workplace violence

Domestic Violence in the Workplace

Domestic violence doesn’t stay home when its victims go to work. It can follow them, resulting in violence in the workplace. Or it can spill over into the workplace when a woman is harassed by threatening phone calls, absent because of injuries or less productive from extreme stress. With nearly one-third of American women reporting being physically or sexually abused by a husband or boyfriend at some point in their lives, it is a certainty that in any mid-to-large sized company, domestic violence is affecting employees. It is crucial that domestic abuse be seen as a serious, recognizable, and preventable problem by the community at large and by business leaders.

Domestic violence affects the workplace and economy in many ways:

  • Each year, domestic violence costs the US approximately $1.8 billion in lost productivity.
  • 74% of employed domestic violence victims were harassed by their abusive partner while at work.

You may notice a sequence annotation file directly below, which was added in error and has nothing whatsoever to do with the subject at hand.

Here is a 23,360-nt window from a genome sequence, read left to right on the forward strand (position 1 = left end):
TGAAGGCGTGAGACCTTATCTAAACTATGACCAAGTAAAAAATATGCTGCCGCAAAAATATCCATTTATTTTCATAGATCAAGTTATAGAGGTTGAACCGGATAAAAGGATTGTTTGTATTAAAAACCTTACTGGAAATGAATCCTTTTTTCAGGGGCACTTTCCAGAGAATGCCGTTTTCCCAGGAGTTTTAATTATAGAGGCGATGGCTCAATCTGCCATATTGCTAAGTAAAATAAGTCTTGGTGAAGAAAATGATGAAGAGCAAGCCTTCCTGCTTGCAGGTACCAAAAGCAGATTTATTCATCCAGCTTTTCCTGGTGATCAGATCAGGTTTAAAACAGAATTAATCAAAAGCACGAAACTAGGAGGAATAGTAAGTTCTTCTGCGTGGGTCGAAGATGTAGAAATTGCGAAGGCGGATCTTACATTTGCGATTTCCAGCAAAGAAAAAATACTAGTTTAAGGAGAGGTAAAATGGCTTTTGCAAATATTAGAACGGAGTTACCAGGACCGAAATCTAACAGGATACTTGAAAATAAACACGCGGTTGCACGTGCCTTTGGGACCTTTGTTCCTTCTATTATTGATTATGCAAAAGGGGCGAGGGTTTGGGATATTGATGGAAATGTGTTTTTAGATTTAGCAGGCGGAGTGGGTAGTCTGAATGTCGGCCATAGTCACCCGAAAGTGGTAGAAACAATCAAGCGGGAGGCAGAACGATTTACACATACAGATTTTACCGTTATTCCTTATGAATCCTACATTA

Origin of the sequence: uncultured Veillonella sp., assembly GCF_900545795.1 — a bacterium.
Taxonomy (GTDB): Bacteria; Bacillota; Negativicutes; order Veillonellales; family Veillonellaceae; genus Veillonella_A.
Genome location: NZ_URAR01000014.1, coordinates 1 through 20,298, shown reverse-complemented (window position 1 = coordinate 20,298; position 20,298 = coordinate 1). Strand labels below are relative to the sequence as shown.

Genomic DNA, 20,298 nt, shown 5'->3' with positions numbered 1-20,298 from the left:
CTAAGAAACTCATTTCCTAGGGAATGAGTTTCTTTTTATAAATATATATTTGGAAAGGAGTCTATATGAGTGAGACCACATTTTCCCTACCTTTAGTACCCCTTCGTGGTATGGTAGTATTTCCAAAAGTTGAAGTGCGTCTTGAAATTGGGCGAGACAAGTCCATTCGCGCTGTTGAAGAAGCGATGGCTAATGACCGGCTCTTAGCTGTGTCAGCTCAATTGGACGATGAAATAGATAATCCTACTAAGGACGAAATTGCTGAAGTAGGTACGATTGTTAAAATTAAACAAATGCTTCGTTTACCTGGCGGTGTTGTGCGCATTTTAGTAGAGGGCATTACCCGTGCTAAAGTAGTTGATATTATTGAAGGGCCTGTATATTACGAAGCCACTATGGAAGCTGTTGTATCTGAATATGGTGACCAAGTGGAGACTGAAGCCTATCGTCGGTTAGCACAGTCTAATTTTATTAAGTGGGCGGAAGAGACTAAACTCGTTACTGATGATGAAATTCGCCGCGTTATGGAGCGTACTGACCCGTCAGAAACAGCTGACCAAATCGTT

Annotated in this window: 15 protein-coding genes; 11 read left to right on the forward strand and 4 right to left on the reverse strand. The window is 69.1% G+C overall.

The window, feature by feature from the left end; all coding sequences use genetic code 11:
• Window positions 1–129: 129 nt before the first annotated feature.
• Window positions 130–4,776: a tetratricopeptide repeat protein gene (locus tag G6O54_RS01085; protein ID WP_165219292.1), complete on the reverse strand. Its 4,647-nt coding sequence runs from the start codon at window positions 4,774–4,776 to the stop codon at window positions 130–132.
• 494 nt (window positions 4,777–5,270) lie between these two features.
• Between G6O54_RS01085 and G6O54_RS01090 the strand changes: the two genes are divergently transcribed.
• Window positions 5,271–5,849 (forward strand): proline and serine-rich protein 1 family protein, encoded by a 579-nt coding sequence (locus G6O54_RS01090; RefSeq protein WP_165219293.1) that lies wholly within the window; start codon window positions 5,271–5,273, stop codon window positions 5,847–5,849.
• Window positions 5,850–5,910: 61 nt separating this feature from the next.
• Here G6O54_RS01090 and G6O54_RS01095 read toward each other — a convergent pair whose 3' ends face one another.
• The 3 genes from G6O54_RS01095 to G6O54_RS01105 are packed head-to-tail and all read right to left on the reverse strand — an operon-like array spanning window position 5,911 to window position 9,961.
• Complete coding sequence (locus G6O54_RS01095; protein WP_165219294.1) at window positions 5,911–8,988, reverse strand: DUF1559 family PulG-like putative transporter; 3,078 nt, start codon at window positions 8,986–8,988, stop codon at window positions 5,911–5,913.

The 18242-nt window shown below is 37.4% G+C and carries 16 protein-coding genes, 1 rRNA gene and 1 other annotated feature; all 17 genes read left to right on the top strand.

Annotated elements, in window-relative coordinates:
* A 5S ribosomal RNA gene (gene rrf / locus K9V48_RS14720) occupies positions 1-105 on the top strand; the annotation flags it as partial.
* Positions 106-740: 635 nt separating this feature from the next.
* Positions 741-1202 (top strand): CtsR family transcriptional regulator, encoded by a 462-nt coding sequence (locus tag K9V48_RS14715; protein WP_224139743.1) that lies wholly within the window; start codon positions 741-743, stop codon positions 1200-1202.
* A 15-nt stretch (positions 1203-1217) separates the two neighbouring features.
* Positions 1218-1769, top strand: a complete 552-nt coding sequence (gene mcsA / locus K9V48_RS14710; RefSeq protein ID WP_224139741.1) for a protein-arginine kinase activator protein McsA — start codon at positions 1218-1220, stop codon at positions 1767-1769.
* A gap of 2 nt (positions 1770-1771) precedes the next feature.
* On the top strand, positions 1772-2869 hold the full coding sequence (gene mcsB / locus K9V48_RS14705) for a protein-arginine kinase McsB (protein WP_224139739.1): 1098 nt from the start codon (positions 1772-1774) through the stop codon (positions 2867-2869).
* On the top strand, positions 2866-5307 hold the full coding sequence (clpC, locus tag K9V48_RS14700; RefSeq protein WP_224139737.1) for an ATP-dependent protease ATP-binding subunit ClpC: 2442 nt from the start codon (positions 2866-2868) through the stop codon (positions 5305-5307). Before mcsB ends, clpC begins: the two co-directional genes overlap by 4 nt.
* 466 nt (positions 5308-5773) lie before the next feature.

• 71% of Employee Assistance Program providers surveyed have dealt with an employee being stalked at workby a current of former partner.

Domestic violence often becomes workplace violence. The lethality of domestic violence often increases at times when the batterer believes that the victim has left the relationship. Once a woman attempts to leave an abusive partner, the workplace can become the only place the assailant can locate and harm her.

Businesses, churches, and community organizations can take a proactive approach to supporting survivors of domestic violence by:

  • Educating employees about domestic violence and how to access help
  • Offering resources through a confidential employee assistance program
  • Developing an organizational domestic violence policy, including leave policies and security measures
  • Collaborating with local domestic violence organizations and law enforcement agencies for education and service referrals.

It is important for our entire community to work together to help victims of domestic violence and promote safe workplaces and safe neighborhoods, because domestic violence impacts all of us.